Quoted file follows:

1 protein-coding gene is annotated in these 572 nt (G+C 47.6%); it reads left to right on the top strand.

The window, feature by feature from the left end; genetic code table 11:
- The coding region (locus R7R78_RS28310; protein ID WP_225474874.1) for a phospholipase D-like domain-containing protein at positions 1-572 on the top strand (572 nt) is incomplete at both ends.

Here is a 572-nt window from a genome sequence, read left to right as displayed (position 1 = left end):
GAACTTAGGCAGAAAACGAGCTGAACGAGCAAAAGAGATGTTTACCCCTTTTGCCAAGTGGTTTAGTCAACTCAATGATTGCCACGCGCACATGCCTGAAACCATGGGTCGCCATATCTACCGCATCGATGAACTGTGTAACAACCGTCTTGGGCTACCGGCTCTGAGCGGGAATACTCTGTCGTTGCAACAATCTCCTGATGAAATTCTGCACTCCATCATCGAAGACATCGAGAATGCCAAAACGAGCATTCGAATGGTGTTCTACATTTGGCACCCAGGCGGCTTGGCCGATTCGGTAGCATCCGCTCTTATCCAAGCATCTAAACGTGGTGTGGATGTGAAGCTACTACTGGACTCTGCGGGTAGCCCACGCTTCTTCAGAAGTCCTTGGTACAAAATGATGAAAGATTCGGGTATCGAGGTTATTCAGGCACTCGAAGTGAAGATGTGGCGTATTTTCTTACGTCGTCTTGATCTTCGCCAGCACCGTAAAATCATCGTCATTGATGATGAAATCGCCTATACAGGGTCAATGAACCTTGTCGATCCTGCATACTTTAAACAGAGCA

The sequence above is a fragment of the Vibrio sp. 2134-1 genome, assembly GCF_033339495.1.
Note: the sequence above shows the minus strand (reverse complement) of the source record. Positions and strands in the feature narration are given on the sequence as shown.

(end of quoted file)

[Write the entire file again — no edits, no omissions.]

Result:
1 protein-coding gene is annotated in these 572 nt (G+C 47.6%); it reads left to right on the top strand.

The window, feature by feature from the left end; genetic code table 11:
- The coding region (locus R7R78_RS28310; protein ID WP_225474874.1) for a phospholipase D-like domain-containing protein at positions 1-572 on the top strand (572 nt) is incomplete at both ends.

Here is a 572-nt window from a genome sequence, read left to right as displayed (position 1 = left end):
GAACTTAGGCAGAAAACGAGCTGAACGAGCAAAAGAGATGTTTACCCCTTTTGCCAAGTGGTTTAGTCAACTCAATGATTGCCACGCGCACATGCCTGAAACCATGGGTCGCCATATCTACCGCATCGATGAACTGTGTAACAACCGTCTTGGGCTACCGGCTCTGAGCGGGAATACTCTGTCGTTGCAACAATCTCCTGATGAAATTCTGCACTCCATCATCGAAGACATCGAGAATGCCAAAACGAGCATTCGAATGGTGTTCTACATTTGGCACCCAGGCGGCTTGGCCGATTCGGTAGCATCCGCTCTTATCCAAGCATCTAAACGTGGTGTGGATGTGAAGCTACTACTGGACTCTGCGGGTAGCCCACGCTTCTTCAGAAGTCCTTGGTACAAAATGATGAAAGATTCGGGTATCGAGGTTATTCAGGCACTCGAAGTGAAGATGTGGCGTATTTTCTTACGTCGTCTTGATCTTCGCCAGCACCGTAAAATCATCGTCATTGATGATGAAATCGCCTATACAGGGTCAATGAACCTTGTCGATCCTGCATACTTTAAACAGAGCA

The sequence above is a fragment of the Vibrio sp. 2134-1 genome, assembly GCF_033339495.1.
Note: the sequence above shows the minus strand (reverse complement) of the source record. Positions and strands in the feature narration are given on the sequence as shown.